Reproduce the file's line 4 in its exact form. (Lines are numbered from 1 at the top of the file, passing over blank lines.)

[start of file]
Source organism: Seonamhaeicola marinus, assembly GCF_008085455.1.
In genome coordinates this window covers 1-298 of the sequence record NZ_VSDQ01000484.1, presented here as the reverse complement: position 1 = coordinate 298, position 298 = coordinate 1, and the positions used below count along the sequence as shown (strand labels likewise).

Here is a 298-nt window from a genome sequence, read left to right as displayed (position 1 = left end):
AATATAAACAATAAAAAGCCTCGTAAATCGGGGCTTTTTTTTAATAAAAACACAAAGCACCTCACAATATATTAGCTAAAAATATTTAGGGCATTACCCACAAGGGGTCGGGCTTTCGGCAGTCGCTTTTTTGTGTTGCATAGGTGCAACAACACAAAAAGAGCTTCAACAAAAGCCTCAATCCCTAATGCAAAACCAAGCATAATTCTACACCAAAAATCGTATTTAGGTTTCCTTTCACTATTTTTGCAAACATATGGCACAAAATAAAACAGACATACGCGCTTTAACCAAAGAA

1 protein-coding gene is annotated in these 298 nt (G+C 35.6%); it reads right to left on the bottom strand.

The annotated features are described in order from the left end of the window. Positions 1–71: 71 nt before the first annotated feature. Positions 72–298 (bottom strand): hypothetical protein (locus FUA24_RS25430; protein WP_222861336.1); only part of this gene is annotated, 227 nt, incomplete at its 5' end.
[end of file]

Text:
AATATAAACAATAAAAAGCCTCGTAAATCGGGGCTTTTTTTTAATAAAAACACAAAGCACCTCACAATATATTAGCTAAAAATATTTAGGGCATTACCCACAAGGGGTCGGGCTTTCGGCAGTCGCTTTTTTGTGTTGCATAGGTGCAACAACACAAAAAGAGCTTCAACAAAAGCCTCAATCCCTAATGCAAAACCAAGCATAATTCTACACCAAAAATCGTATTTAGGTTTCCTTTCACTATTTTTGCAAACATATGGCACAAAATAAAACAGACATACGCGCTTTAACCAAAGAA